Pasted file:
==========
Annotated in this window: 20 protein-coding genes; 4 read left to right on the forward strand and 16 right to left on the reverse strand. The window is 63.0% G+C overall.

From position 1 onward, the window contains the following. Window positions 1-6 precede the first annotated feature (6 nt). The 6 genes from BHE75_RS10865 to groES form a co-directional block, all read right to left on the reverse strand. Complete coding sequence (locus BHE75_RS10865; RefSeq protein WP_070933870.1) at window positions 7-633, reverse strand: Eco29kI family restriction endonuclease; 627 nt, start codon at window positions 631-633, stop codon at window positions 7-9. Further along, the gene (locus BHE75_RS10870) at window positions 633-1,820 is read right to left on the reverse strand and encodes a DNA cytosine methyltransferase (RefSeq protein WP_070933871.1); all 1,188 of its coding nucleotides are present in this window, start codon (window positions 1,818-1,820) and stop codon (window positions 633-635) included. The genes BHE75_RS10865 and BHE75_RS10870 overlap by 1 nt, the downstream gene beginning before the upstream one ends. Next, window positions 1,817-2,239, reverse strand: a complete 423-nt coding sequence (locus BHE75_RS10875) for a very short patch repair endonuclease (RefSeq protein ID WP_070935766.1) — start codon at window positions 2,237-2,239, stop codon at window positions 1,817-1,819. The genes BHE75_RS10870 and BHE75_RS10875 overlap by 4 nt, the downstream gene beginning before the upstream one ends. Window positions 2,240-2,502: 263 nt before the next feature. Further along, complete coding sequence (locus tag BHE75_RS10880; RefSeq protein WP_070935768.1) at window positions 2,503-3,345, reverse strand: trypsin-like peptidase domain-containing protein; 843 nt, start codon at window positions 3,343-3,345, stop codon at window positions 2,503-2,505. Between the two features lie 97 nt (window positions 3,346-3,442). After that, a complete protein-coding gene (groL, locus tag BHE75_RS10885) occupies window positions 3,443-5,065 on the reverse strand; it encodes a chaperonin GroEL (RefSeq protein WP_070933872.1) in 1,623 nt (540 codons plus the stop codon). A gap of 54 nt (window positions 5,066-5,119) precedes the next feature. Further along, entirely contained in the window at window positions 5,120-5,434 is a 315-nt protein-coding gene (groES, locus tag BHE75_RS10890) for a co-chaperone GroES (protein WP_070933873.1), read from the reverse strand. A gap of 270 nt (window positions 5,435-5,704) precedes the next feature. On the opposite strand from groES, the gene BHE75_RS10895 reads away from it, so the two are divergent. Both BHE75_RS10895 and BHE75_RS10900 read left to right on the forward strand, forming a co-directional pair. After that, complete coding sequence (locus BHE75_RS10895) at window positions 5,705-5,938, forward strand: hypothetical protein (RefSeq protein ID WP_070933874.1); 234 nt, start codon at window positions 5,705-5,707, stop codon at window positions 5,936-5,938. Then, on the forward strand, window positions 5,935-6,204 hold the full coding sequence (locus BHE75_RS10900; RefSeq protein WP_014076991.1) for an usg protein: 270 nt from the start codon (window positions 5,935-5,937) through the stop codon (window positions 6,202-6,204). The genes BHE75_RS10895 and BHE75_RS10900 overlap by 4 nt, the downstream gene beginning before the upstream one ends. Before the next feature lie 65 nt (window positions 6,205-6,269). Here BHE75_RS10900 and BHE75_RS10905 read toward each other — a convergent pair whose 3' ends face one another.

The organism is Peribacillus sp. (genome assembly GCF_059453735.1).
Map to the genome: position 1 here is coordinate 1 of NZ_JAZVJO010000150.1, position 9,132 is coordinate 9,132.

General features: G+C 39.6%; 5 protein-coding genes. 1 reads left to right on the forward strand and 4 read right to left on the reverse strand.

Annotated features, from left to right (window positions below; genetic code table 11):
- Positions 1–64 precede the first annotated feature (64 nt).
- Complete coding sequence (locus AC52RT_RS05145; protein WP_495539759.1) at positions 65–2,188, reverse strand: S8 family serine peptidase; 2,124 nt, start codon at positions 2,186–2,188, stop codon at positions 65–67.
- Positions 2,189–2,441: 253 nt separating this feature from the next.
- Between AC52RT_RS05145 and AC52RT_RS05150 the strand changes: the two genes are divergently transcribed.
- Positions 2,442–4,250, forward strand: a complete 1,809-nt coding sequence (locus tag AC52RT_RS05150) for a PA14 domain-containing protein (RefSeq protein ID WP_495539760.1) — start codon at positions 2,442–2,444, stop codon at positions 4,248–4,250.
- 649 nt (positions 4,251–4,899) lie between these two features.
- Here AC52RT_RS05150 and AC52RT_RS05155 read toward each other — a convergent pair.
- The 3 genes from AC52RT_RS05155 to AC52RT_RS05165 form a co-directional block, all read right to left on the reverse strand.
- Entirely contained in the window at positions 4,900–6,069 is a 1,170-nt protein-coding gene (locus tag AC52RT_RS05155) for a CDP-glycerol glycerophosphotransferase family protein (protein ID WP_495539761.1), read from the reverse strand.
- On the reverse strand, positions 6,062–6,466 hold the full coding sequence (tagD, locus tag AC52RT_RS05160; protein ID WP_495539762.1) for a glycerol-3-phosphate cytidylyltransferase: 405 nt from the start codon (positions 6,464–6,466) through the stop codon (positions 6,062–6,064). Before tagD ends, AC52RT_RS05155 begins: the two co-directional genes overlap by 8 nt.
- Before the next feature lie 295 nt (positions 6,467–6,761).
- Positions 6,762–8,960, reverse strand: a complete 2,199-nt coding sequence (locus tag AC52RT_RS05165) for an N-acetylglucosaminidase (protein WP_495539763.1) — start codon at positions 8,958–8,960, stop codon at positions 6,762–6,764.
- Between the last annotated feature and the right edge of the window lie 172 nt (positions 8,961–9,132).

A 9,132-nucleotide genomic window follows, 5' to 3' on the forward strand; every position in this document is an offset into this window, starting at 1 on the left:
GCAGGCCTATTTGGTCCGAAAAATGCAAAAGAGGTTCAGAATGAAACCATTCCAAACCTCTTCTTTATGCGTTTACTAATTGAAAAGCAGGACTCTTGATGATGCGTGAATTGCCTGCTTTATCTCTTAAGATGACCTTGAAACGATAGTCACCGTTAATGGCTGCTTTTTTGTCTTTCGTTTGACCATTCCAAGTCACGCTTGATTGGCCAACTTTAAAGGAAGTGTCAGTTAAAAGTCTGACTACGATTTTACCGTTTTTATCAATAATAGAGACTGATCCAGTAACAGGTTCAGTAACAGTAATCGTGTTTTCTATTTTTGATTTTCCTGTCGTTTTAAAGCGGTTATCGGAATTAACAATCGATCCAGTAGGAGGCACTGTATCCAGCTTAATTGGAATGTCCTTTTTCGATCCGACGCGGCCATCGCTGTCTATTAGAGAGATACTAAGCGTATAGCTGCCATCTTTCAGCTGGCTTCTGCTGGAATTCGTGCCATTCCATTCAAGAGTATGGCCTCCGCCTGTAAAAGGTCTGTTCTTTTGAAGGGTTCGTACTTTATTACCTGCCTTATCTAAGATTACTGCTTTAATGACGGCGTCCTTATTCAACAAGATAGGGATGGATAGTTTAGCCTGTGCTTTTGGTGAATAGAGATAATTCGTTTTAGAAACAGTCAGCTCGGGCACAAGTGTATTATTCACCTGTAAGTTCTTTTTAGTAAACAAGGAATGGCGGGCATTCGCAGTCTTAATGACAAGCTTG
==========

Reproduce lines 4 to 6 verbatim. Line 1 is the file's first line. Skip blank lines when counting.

Map to the genome: position 1 here is coordinate 1 of NZ_JAZVJO010000150.1, position 9,132 is coordinate 9,132.

General features: G+C 39.6%; 5 protein-coding genes. 1 reads left to right on the forward strand and 4 read right to left on the reverse strand.

Annotated features, from left to right (window positions below; genetic code table 11):